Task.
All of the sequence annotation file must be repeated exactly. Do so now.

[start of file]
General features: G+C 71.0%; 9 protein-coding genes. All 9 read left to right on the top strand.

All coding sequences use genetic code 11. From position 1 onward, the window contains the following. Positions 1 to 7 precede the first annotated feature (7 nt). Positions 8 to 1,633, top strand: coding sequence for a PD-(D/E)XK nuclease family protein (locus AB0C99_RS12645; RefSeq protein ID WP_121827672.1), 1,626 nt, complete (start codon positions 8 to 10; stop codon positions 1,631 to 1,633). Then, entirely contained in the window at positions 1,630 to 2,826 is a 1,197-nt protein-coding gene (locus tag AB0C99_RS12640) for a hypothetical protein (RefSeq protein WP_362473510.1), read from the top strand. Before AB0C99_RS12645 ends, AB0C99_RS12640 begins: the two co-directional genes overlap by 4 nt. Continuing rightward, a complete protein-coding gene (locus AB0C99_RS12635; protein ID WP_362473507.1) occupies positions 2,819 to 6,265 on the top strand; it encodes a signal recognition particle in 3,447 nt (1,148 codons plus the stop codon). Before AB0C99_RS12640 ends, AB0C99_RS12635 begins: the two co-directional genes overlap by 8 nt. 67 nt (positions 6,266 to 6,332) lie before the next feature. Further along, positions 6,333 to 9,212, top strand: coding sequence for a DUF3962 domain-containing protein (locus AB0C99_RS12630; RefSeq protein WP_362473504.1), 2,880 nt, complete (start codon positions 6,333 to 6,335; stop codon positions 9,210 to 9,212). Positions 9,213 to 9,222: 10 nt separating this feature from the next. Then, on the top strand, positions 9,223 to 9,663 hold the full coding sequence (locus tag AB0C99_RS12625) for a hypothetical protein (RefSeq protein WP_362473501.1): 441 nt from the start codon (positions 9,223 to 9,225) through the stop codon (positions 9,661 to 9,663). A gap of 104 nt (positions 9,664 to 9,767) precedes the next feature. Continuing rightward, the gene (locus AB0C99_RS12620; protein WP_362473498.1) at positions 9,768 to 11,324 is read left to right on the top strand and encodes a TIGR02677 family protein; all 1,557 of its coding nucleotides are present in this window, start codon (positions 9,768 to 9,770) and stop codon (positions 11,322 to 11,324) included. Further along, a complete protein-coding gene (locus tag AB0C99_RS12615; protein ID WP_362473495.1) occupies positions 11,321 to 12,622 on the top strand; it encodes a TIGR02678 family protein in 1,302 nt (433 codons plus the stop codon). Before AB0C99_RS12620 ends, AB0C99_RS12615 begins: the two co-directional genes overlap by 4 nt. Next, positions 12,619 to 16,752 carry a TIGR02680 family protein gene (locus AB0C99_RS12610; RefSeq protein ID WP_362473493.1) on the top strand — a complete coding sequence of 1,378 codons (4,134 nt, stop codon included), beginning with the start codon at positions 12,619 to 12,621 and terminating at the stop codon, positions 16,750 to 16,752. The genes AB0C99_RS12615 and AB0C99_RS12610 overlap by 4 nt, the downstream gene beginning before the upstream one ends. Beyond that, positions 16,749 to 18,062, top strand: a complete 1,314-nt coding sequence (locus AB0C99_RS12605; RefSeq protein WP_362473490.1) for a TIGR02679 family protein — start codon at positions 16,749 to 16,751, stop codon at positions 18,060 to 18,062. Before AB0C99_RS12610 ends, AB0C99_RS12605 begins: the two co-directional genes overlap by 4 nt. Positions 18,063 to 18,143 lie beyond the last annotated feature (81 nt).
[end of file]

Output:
General features: G+C 71.0%; 9 protein-coding genes. All 9 read left to right on the top strand.

All coding sequences use genetic code 11. From position 1 onward, the window contains the following. Positions 1 to 7 precede the first annotated feature (7 nt). Positions 8 to 1,633, top strand: coding sequence for a PD-(D/E)XK nuclease family protein (locus AB0C99_RS12645; RefSeq protein ID WP_121827672.1), 1,626 nt, complete (start codon positions 8 to 10; stop codon positions 1,631 to 1,633). Then, entirely contained in the window at positions 1,630 to 2,826 is a 1,197-nt protein-coding gene (locus tag AB0C99_RS12640) for a hypothetical protein (RefSeq protein WP_362473510.1), read from the top strand. Before AB0C99_RS12645 ends, AB0C99_RS12640 begins: the two co-directional genes overlap by 4 nt. Continuing rightward, a complete protein-coding gene (locus AB0C99_RS12635; protein ID WP_362473507.1) occupies positions 2,819 to 6,265 on the top strand; it encodes a signal recognition particle in 3,447 nt (1,148 codons plus the stop codon). Before AB0C99_RS12640 ends, AB0C99_RS12635 begins: the two co-directional genes overlap by 8 nt. 67 nt (positions 6,266 to 6,332) lie before the next feature. Further along, positions 6,333 to 9,212, top strand: coding sequence for a DUF3962 domain-containing protein (locus AB0C99_RS12630; RefSeq protein WP_362473504.1), 2,880 nt, complete (start codon positions 6,333 to 6,335; stop codon positions 9,210 to 9,212). Positions 9,213 to 9,222: 10 nt separating this feature from the next. Then, on the top strand, positions 9,223 to 9,663 hold the full coding sequence (locus tag AB0C99_RS12625) for a hypothetical protein (RefSeq protein WP_362473501.1): 441 nt from the start codon (positions 9,223 to 9,225) through the stop codon (positions 9,661 to 9,663). A gap of 104 nt (positions 9,664 to 9,767) precedes the next feature. Continuing rightward, the gene (locus AB0C99_RS12620; protein WP_362473498.1) at positions 9,768 to 11,324 is read left to right on the top strand and encodes a TIGR02677 family protein; all 1,557 of its coding nucleotides are present in this window, start codon (positions 9,768 to 9,770) and stop codon (positions 11,322 to 11,324) included. Further along, a complete protein-coding gene (locus tag AB0C99_RS12615; protein ID WP_362473495.1) occupies positions 11,321 to 12,622 on the top strand; it encodes a TIGR02678 family protein in 1,302 nt (433 codons plus the stop codon). Before AB0C99_RS12620 ends, AB0C99_RS12615 begins: the two co-directional genes overlap by 4 nt. Next, positions 12,619 to 16,752 carry a TIGR02680 family protein gene (locus AB0C99_RS12610; RefSeq protein ID WP_362473493.1) on the top strand — a complete coding sequence of 1,378 codons (4,134 nt, stop codon included), beginning with the start codon at positions 12,619 to 12,621 and terminating at the stop codon, positions 16,750 to 16,752. The genes AB0C99_RS12615 and AB0C99_RS12610 overlap by 4 nt, the downstream gene beginning before the upstream one ends. Beyond that, positions 16,749 to 18,062, top strand: a complete 1,314-nt coding sequence (locus AB0C99_RS12605; RefSeq protein WP_362473490.1) for a TIGR02679 family protein — start codon at positions 16,749 to 16,751, stop codon at positions 18,060 to 18,062. Before AB0C99_RS12610 ends, AB0C99_RS12605 begins: the two co-directional genes overlap by 4 nt. Positions 18,063 to 18,143 lie beyond the last annotated feature (81 nt).